Wednesday, September 14, 2011

Comfort And Energy Savings Your Home With Winterizing

The winter months can be very hard on your home. Unfortunately, they can also be hard on your wallet if your home isn't prepared for the onslaught of winter weather. Are you and your family warm and toasty during the winter months or do you find you are searching for ghost-like cold spots and cursing the mailman for bringing you higher energy bills?

Don't stress. Late summer and early autumn is the perfect time for winterizing your home. Below are a few tips from Galaxie Home Remodeling that will help you in preparing your home for the cold winter months ahead.

Check Doors and Windows

Cold winter air can seep through doors and windows. Storm windows provide a good barrier, but installing double pane windows is preferred. Energy-efficient thermal vinyl windows not only increase your energy savings, but keeps precious heat inside your house. If your budget prevents you from installing energy-efficient thermal vinyl windows, then look into less expensive alternatives such as clear plastic insulator kits. These popular DIY kits are easy to install and easier on the pocketbook. At least until you can replace the windows.

Check entry doors for a tight seal. Doors should fit nice and snug so cold winter air doesn't sneak in. Checking for leaks is as simple as holding a lit candle near door and window fittings. The flickering flame is a tell-tale sign that cold winter air will creep in. Steel insulated doors are best to keep old man winter at bay, but for a quick fix, try blocking small leaks with caulk or spray foam insulation.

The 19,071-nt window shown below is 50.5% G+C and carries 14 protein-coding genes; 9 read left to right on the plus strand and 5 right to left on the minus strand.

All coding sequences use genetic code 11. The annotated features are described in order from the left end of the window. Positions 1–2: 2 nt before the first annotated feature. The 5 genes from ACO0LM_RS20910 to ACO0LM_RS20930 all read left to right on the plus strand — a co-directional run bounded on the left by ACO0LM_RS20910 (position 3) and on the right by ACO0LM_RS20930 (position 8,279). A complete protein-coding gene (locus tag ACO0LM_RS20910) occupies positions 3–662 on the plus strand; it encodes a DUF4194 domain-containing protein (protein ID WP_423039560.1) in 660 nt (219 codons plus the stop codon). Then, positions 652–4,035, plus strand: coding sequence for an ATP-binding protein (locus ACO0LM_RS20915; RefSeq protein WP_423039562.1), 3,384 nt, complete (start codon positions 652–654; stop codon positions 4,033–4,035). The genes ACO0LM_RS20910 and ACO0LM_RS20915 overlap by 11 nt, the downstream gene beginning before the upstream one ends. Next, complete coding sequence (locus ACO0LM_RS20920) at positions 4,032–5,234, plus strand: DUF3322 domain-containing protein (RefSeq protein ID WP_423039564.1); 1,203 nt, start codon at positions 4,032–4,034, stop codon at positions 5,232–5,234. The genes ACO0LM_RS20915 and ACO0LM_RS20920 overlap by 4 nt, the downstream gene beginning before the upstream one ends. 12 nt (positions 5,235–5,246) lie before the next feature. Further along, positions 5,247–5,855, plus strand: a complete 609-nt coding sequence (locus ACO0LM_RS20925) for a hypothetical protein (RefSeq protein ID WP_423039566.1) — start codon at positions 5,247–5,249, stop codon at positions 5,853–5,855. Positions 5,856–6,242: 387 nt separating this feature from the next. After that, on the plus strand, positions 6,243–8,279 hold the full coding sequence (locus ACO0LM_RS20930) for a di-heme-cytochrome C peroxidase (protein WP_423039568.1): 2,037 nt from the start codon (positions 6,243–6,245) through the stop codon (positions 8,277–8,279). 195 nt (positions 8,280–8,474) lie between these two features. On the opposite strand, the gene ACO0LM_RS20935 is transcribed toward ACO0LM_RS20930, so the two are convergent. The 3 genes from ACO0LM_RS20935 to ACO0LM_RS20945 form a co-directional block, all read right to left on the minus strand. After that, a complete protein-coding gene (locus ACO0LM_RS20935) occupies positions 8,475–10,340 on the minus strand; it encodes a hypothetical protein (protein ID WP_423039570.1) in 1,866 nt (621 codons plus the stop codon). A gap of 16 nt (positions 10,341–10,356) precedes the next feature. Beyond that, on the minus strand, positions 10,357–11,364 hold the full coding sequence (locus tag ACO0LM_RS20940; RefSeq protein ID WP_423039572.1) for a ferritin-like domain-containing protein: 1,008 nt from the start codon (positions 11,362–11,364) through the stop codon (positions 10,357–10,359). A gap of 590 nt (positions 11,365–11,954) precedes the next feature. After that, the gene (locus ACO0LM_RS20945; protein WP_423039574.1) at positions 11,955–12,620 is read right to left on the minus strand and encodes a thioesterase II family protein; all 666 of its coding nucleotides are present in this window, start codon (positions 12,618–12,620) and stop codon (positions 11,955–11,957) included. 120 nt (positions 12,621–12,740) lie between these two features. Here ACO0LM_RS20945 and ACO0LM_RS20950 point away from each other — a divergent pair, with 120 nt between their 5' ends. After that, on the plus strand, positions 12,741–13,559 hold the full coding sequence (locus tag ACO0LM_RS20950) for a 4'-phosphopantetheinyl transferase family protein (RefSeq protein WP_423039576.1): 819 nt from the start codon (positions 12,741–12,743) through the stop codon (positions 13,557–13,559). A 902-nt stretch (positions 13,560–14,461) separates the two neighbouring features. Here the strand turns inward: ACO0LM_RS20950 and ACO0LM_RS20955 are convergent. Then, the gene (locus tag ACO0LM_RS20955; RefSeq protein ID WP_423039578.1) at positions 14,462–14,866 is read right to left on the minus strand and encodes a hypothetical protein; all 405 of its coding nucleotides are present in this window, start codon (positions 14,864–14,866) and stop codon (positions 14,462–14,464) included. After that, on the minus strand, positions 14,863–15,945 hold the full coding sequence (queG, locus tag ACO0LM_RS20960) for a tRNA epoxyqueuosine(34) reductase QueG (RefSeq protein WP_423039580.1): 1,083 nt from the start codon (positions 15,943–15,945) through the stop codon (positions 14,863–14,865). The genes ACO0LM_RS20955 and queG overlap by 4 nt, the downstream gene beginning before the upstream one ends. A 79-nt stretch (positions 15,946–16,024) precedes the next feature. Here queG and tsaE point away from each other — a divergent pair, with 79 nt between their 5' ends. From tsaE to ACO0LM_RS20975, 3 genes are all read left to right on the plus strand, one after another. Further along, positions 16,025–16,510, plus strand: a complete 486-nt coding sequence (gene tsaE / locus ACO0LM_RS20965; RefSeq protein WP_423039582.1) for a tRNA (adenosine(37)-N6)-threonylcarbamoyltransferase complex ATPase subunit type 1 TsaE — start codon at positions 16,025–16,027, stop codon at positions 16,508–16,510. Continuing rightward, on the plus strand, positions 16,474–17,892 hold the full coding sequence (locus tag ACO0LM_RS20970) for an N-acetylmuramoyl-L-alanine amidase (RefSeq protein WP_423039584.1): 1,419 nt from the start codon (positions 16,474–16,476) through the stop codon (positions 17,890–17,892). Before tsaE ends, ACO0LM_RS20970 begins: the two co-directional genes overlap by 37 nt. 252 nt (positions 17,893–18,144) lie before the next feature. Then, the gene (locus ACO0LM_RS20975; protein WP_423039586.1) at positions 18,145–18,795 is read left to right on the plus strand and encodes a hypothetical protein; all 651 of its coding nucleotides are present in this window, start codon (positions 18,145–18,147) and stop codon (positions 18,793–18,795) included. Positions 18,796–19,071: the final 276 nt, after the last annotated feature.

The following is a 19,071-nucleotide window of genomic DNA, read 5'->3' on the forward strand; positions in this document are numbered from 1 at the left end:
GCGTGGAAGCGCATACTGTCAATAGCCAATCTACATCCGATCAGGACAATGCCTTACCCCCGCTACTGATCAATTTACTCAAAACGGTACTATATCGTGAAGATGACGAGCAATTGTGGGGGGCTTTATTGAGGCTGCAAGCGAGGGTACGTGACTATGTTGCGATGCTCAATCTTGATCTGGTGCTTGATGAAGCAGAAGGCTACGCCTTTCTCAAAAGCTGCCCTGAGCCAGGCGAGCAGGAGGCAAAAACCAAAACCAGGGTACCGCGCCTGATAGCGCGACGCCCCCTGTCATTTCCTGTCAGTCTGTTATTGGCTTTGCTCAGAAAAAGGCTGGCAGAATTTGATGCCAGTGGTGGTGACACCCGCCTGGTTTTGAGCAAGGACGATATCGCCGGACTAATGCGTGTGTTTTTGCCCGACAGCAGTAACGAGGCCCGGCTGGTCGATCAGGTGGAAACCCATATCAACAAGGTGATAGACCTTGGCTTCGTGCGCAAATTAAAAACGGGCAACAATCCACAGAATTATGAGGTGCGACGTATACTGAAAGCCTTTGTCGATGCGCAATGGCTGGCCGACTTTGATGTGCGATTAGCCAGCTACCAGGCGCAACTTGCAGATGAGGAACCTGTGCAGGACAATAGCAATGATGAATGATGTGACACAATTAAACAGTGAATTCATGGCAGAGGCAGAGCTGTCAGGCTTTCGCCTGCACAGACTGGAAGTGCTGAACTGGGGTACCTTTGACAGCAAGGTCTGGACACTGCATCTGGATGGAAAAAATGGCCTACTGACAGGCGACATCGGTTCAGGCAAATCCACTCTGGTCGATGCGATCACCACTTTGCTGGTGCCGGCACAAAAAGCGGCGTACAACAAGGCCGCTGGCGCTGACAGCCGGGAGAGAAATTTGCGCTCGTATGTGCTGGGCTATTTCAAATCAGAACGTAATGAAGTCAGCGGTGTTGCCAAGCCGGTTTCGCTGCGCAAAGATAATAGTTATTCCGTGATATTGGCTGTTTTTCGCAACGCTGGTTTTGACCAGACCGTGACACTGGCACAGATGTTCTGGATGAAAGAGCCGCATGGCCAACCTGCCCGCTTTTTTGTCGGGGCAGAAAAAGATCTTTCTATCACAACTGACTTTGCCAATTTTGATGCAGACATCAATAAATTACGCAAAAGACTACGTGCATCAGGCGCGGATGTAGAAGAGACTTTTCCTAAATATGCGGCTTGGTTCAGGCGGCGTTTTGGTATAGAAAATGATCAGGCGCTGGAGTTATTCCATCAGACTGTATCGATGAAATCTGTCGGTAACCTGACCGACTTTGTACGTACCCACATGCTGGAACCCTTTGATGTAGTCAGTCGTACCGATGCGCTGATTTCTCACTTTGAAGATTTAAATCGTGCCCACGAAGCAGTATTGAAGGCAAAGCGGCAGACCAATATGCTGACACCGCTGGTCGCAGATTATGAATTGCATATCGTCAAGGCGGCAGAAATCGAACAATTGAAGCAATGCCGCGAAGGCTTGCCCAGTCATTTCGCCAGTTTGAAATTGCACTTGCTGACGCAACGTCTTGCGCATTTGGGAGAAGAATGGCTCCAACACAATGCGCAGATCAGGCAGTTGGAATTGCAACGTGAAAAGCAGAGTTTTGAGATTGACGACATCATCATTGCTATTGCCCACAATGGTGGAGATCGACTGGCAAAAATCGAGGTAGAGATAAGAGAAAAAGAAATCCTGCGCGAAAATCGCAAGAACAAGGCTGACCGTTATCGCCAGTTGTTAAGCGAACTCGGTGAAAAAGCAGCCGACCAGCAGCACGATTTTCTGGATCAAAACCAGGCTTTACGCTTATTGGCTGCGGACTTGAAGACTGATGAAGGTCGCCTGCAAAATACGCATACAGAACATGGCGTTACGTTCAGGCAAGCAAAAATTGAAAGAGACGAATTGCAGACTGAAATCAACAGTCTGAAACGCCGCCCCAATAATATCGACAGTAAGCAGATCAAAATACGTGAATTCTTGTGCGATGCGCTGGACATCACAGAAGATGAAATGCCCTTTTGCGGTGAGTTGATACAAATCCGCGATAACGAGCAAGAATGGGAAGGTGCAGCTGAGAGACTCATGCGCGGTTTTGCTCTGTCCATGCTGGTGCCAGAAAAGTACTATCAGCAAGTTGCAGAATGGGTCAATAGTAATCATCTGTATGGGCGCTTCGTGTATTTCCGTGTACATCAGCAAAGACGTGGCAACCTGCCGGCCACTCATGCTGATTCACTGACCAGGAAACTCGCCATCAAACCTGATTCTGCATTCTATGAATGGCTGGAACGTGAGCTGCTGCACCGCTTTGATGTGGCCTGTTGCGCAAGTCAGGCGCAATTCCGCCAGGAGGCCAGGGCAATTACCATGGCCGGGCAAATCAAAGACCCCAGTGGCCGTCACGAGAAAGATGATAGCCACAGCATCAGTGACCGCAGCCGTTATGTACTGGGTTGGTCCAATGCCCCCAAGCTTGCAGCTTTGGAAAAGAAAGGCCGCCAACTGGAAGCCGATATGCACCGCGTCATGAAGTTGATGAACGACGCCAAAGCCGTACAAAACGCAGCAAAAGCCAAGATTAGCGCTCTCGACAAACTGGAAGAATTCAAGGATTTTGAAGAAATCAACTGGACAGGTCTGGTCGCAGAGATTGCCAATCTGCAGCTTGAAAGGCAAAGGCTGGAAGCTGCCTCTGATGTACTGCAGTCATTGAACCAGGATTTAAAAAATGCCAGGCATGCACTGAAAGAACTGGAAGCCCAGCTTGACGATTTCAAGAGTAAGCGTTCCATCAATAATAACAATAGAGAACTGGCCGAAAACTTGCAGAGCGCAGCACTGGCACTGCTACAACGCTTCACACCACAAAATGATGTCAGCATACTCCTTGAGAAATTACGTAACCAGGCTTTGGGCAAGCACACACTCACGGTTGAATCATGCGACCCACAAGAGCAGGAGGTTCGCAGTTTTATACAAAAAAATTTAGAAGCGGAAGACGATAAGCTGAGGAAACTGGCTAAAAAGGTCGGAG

The insulation in your attic should be a minimum of R-38. Unfaced fiberglass insulation can be added on top of your current insulation. Make sure there is no paper backing on it, as this will help keep your home warmer in winter and cooler in summer. Not to mention lowering your energy bill.

An insulation blanket around and on top of your hot water heater, will also add to energy savings. If you have a recirculating pump, consider installing a timer so that your warm water is in the faucet right away, rather than running the water waiting for it to get hot. You can also set the timer to work during the hours you are normally using the most water. This will prevent the water from recirculating during your off peak hours and waste energy.